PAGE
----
I want to touch on a couple pounts raised in the posts above. Olson34's post is somewhat outdated regarding boats that are balanced fore and aft and his comment about IOR boats going to weather.
In the late 1970's and into the 1980's designers began moving towards boats with finer entries and more powerful sterns. At first these boats tended to develop a tendancy to jack the stern out of the water and force the bow down causing the boat to develop increased weather helm, which forced the helmsman to use more helm which in turn meant greater drag and so poorer windward performance in a breeze. But by the late 1980's and into the 1990's designers learned to model the hull shape so that there was not a large shift in fore and aft trim with heel. They also determined that a fine bow helped with tracking and leeway, and that more powerful stern sections permitted greater stability without the inherent motion comfort and limit of positive stability liabilities of an over dependance on form stability.
When it came to rising up on one of their fat stern quarters and try to round up, there was nothing worse than the later IOR era boats. But also while it is true that the IOR boats generally make their best VMG pointing slightly closer to the wind than more modern designs, they tend to make a lot more leeway and do not have the upwind speed, and so the are not especially good up wind compared to a more modern design. And as a broad generality IOR boats do not handle a chop as well as modern designs.
Next worse and not all that close would be boats with moderate beam and a clean run aft in the hull form like all the descendants of the Cal 40, the Cascades, the Niagara's, and others. These boats have a lot of drag generated by their large amounts of wetted surface and their inefficient keels and rudders.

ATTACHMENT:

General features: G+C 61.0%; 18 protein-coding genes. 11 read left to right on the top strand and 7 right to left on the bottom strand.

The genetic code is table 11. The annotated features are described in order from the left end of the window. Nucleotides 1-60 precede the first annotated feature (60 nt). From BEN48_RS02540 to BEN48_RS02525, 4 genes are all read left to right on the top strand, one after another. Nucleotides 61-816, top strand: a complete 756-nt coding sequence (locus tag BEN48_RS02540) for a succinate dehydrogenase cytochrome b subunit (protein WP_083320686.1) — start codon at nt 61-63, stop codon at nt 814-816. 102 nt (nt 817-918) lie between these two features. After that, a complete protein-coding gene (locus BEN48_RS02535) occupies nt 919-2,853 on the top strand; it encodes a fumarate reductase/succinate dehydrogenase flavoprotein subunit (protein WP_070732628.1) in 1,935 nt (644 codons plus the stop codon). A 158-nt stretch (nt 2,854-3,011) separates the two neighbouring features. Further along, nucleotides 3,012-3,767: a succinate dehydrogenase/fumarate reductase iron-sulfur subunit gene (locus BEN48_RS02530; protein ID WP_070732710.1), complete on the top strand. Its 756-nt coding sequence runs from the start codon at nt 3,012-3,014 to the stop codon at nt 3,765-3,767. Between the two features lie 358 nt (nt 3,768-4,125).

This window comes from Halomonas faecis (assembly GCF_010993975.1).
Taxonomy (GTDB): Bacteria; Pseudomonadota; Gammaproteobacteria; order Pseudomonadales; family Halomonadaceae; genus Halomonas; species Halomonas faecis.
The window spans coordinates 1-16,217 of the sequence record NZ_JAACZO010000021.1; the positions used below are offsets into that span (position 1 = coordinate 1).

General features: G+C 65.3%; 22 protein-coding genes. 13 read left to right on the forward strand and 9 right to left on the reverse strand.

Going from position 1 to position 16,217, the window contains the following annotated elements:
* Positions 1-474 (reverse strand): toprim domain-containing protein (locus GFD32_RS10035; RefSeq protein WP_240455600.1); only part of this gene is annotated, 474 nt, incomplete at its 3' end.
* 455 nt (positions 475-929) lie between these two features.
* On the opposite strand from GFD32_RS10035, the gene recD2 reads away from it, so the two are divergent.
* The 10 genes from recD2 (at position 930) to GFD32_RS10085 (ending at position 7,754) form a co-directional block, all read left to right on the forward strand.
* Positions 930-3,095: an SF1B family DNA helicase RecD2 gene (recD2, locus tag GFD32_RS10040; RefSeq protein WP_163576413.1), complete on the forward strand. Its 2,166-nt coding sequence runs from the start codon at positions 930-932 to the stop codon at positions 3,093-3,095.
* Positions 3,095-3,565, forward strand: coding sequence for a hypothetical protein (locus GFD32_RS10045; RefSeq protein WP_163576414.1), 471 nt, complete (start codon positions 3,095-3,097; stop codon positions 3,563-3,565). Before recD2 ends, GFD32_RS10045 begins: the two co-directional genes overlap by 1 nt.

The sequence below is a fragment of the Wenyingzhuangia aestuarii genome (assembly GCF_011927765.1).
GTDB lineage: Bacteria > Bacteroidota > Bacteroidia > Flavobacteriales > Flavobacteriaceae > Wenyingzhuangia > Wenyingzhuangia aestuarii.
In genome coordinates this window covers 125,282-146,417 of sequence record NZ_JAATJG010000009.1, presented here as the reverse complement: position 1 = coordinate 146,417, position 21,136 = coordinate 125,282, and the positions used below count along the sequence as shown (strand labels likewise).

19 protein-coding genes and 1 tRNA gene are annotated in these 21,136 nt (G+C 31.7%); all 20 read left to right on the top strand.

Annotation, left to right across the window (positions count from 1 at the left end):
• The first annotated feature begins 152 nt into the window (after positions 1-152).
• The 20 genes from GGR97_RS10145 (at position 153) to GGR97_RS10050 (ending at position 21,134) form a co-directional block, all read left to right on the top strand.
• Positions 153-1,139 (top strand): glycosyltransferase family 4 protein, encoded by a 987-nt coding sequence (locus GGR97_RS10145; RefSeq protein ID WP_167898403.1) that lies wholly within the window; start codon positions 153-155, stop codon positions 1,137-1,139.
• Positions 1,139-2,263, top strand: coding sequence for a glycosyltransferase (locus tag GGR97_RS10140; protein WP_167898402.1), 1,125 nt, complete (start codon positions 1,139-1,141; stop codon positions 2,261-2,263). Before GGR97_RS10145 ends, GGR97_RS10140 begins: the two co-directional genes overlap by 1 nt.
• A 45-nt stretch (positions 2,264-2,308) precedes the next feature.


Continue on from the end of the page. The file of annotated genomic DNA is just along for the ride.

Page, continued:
It is also a mistake to say, narrow fins with bulbs tend to generate more leeway than wider fin sections. At very slow speeds in moderate winds, as would occur immediately after a tack, a deep, narrow fin will make slightly more leeway than a larger surface are, lower aspect ratio fin, but the deep aspect ratio fin has way less drag and so accellerates more quickly, and almost immediately generates enormous lift as compared to older style keels. That said, these more efficient keels take a little more skill to sail well, since they do not tolerate pinching as much as older keel types. But while it takes a little more skill to sail with these modern high aspect ratio keels, they make way less leeway than earlier lower aspect ratio keels.
The other thing about a bulb is that it acts as an end plate, tricking the keel into acting like a higher aspect ratio than it is, delaying stalling and reducing drag due to the tip vortex albeit a partial trade off since a bulb adds small amounts of drag due to more wetted surface and frontal area.
I also disagee that most racing hulls are optimized for downwind sailing. These days there are still designs optimized for particular venues, but the majority of modern race boats are optimized for all around performance, meaning the have their performance optimized for all points of sail, but especially upwind and deep reaching. The fine bow, eliptical hull sections and moderately full stern sections that were popularized on IMS typeforms and carried over into the newer IRC boats, go upwind with a more comfortable motion, minimizing disturbance of the flows over thier sails, keel and rudder, pointing higher, making less leeway, and exceeding hull speed and with boatspeeds that sometimes exceed true wind speeds producing tremendous VMG's with smaller crews than earlier designs. And while ULDB's (ultra light displacement boats- typically L/D under 115) are still popular for Pacific downwind racing, but for the rest of the world, ULDB's are an outdated design concept that neither makes sense for cruising or racing since they are one trick ponies and modern racing requires boats that go upwind and can reach well.
Both the Compact 16 and the Westerly 25 are classic cases of boats with a lot of wetted surface and inefficient sails and underwater foils. That said, I have always liked the Compact 16 for messing about in shoal draft waters.
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Curmudgeon at Large- and rhinestone in the rough, sailing my Farr 11.6 on the Chesapeake Bay and part-time purveyor of marine supplies